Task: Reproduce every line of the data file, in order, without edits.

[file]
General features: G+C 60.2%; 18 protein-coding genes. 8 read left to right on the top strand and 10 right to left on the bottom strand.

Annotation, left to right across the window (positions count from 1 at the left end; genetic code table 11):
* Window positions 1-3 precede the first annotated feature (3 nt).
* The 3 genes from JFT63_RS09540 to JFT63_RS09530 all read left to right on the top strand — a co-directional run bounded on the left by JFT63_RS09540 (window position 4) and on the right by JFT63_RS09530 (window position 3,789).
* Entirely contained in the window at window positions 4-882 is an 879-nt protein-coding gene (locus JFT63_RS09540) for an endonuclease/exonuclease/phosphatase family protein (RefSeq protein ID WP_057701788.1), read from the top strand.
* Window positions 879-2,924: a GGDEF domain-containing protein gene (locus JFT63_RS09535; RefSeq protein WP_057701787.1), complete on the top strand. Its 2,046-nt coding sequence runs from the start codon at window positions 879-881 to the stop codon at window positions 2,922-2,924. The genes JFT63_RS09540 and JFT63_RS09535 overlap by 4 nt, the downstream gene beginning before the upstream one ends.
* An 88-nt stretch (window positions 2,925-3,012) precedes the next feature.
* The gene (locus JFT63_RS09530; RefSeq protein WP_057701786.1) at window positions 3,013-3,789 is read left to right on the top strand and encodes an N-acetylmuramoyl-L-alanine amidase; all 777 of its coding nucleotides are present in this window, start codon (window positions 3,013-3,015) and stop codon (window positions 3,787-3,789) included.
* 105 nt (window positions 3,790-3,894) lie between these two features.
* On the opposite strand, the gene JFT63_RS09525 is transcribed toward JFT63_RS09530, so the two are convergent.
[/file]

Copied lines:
General features: G+C 60.2%; 18 protein-coding genes. 8 read left to right on the top strand and 10 right to left on the bottom strand.

Annotation, left to right across the window (positions count from 1 at the left end; genetic code table 11):
* Window positions 1-3 precede the first annotated feature (3 nt).
* The 3 genes from JFT63_RS09540 to JFT63_RS09530 all read left to right on the top strand — a co-directional run bounded on the left by JFT63_RS09540 (window position 4) and on the right by JFT63_RS09530 (window position 3,789).
* Entirely contained in the window at window positions 4-882 is an 879-nt protein-coding gene (locus JFT63_RS09540) for an endonuclease/exonuclease/phosphatase family protein (RefSeq protein ID WP_057701788.1), read from the top strand.
* Window positions 879-2,924: a GGDEF domain-containing protein gene (locus JFT63_RS09535; RefSeq protein WP_057701787.1), complete on the top strand. Its 2,046-nt coding sequence runs from the start codon at window positions 879-881 to the stop codon at window positions 2,922-2,924. The genes JFT63_RS09540 and JFT63_RS09535 overlap by 4 nt, the downstream gene beginning before the upstream one ends.
* An 88-nt stretch (window positions 2,925-3,012) precedes the next feature.
* The gene (locus JFT63_RS09530; RefSeq protein WP_057701786.1) at window positions 3,013-3,789 is read left to right on the top strand and encodes an N-acetylmuramoyl-L-alanine amidase; all 777 of its coding nucleotides are present in this window, start codon (window positions 3,013-3,015) and stop codon (window positions 3,787-3,789) included.
* 105 nt (window positions 3,790-3,894) lie between these two features.
* On the opposite strand, the gene JFT63_RS09525 is transcribed toward JFT63_RS09530, so the two are convergent.